The scales available for domestic use aren't especially accurate. Your doctor should be using BMI and body fat scales, and of course talking to you and using other methods to evaluate health, including visual observation.

People already know the demographics who are most at risk. Do I have it right in presuming these people's lives are worth less to you?

That's a distraction.

Based on earlier worldwide outcomes, COVID fatalities often follow from 3 weeks after diagnosis. New cases across the US are close to 3x original daily case load. Cases lifted from June 22, deaths lifted by July 8th (low 700's to high 900's or 35%). Daily deaths increased since mid June is +40% - av.>1000 per day. Source:

Even allowing for wider spread putting less intense pressure on individual ICU's, we can extrapolate - without fear-mongering - that the death rate will again lift significantly further. It's not all old and sick that die.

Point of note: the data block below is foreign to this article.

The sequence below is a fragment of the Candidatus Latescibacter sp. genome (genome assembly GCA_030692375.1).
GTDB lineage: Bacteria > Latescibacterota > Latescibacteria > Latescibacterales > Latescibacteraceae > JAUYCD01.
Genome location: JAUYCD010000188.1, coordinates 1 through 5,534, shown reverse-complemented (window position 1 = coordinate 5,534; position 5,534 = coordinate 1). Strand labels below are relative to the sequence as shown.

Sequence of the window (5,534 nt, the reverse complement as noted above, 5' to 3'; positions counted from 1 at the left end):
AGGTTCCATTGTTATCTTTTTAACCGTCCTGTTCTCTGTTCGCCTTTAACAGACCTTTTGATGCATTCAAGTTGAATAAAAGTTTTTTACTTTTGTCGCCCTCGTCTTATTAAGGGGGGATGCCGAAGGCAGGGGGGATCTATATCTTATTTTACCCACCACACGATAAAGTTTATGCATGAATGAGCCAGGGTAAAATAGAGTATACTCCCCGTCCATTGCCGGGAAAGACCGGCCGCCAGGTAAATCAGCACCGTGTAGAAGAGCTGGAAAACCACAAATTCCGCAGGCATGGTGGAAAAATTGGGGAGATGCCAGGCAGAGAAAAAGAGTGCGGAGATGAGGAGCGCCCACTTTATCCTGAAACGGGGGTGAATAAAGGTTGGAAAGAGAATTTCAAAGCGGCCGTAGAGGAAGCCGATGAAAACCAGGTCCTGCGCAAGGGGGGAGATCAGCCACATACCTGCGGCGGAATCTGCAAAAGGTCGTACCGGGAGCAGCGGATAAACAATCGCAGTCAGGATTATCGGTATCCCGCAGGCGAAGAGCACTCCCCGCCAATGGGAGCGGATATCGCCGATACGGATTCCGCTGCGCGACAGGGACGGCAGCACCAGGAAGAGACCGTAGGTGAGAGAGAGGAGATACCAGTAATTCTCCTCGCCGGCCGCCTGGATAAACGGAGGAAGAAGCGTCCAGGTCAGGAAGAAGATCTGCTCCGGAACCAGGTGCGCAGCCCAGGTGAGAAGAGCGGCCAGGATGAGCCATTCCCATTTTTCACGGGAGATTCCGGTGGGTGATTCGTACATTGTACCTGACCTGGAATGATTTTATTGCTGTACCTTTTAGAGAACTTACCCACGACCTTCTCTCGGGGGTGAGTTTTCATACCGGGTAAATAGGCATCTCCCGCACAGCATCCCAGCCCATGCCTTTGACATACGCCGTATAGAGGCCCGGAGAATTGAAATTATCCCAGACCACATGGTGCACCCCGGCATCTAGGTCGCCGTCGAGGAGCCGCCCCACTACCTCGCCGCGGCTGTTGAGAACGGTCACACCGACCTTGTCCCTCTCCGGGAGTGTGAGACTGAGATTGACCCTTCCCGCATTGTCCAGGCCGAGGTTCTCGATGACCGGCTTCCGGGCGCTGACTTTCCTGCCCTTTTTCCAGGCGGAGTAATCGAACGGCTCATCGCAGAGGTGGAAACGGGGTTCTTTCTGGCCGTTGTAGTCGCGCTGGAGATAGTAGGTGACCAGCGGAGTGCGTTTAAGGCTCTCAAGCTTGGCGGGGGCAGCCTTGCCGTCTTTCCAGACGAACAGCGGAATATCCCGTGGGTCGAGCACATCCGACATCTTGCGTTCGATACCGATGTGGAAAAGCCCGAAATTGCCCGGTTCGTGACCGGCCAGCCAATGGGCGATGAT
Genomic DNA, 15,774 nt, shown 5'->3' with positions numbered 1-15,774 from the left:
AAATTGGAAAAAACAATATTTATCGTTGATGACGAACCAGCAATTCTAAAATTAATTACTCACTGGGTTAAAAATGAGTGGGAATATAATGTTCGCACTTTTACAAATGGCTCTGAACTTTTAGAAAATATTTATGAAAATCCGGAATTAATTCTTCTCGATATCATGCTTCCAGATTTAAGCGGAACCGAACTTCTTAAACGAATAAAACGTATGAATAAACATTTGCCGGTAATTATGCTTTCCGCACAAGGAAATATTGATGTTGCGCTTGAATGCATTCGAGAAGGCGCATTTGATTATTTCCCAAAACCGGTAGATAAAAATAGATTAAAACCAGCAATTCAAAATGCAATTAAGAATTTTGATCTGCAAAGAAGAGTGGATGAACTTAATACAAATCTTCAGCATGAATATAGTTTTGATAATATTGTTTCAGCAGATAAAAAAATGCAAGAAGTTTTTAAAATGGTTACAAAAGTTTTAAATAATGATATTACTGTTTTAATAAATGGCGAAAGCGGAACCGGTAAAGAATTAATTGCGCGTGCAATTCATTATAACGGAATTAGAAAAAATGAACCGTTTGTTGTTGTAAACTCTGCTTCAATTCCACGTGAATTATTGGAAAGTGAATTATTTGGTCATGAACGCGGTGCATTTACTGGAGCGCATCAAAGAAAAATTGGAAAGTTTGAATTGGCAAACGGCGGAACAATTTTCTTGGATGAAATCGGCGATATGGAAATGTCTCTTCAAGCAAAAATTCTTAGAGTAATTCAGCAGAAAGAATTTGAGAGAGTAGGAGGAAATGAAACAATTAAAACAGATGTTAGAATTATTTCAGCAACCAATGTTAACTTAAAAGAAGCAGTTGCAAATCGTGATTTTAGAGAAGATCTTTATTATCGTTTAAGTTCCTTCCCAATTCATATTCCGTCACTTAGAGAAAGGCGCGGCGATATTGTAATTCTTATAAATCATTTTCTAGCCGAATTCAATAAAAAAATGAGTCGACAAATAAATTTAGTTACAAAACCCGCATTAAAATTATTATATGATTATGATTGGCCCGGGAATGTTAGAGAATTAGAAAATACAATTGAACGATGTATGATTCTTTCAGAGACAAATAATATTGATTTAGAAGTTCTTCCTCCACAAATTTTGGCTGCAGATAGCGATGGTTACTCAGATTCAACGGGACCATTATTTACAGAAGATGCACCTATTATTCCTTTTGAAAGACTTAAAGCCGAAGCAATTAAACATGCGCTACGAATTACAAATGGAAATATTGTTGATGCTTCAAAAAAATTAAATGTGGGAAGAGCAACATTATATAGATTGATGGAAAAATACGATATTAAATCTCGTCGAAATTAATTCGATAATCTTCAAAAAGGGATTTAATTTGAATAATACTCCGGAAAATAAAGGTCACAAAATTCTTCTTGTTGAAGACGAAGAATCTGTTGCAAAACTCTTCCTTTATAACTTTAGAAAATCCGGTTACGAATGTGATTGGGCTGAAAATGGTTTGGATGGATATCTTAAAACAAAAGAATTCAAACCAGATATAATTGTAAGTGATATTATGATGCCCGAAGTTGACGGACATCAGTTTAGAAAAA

The average BMI in the USA is 26.5 - if obesity is a risk factor then most of the population is at risk.

Pragmatist.. .. welfare payments direct to public and helicopter money is all possible because of printing of money.

Remember ours is still on wage subsidy and other subsidies..... Also election time in NZ as well as in US so wait as inhaler may not help.

It won't be removed. Or will be replaced by something more direct. Question what happens because of it.

I don't think its QE per se but the wage subsidies. This is the thing putting money in pockets and keeping spending going. Bank lending, despite Orrs requests and demands, doesn't seem to moving an inch and credit card debt isnt growing much either.